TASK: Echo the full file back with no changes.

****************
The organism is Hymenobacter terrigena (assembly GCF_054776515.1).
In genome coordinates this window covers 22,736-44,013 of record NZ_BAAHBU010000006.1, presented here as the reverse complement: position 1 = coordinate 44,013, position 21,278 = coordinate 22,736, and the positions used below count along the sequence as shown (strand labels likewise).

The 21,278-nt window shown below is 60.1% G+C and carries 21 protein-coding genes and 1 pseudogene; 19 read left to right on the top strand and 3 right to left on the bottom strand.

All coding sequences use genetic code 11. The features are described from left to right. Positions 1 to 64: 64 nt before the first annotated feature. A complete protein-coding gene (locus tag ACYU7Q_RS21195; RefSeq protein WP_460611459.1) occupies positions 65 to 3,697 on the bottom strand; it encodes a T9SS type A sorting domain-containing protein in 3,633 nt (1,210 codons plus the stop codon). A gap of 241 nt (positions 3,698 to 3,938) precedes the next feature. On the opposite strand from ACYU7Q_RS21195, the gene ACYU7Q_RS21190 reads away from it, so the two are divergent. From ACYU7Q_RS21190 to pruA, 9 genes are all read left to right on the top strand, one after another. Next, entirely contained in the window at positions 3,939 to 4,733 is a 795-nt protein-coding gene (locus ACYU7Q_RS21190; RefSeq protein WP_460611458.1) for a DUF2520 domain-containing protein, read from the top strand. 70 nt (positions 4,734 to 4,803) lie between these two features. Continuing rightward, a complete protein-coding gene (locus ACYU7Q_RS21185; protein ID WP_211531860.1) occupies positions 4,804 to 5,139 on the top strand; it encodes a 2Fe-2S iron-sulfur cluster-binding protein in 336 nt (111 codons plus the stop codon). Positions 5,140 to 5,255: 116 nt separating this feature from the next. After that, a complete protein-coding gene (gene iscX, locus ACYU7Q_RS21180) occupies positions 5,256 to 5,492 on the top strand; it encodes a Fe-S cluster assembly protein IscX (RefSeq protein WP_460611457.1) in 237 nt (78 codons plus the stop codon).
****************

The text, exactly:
The organism is Hymenobacter terrigena (assembly GCF_054776515.1).
In genome coordinates this window covers 22,736-44,013 of record NZ_BAAHBU010000006.1, presented here as the reverse complement: position 1 = coordinate 44,013, position 21,278 = coordinate 22,736, and the positions used below count along the sequence as shown (strand labels likewise).

The 21,278-nt window shown below is 60.1% G+C and carries 21 protein-coding genes and 1 pseudogene; 19 read left to right on the top strand and 3 right to left on the bottom strand.

All coding sequences use genetic code 11. The features are described from left to right. Positions 1 to 64: 64 nt before the first annotated feature. A complete protein-coding gene (locus tag ACYU7Q_RS21195; RefSeq protein WP_460611459.1) occupies positions 65 to 3,697 on the bottom strand; it encodes a T9SS type A sorting domain-containing protein in 3,633 nt (1,210 codons plus the stop codon). A gap of 241 nt (positions 3,698 to 3,938) precedes the next feature. On the opposite strand from ACYU7Q_RS21195, the gene ACYU7Q_RS21190 reads away from it, so the two are divergent. From ACYU7Q_RS21190 to pruA, 9 genes are all read left to right on the top strand, one after another. Next, entirely contained in the window at positions 3,939 to 4,733 is a 795-nt protein-coding gene (locus ACYU7Q_RS21190; RefSeq protein WP_460611458.1) for a DUF2520 domain-containing protein, read from the top strand. 70 nt (positions 4,734 to 4,803) lie between these two features. Continuing rightward, a complete protein-coding gene (locus ACYU7Q_RS21185; protein ID WP_211531860.1) occupies positions 4,804 to 5,139 on the top strand; it encodes a 2Fe-2S iron-sulfur cluster-binding protein in 336 nt (111 codons plus the stop codon). Positions 5,140 to 5,255: 116 nt separating this feature from the next. After that, a complete protein-coding gene (gene iscX, locus ACYU7Q_RS21180) occupies positions 5,256 to 5,492 on the top strand; it encodes a Fe-S cluster assembly protein IscX (RefSeq protein WP_460611457.1) in 237 nt (78 codons plus the stop codon).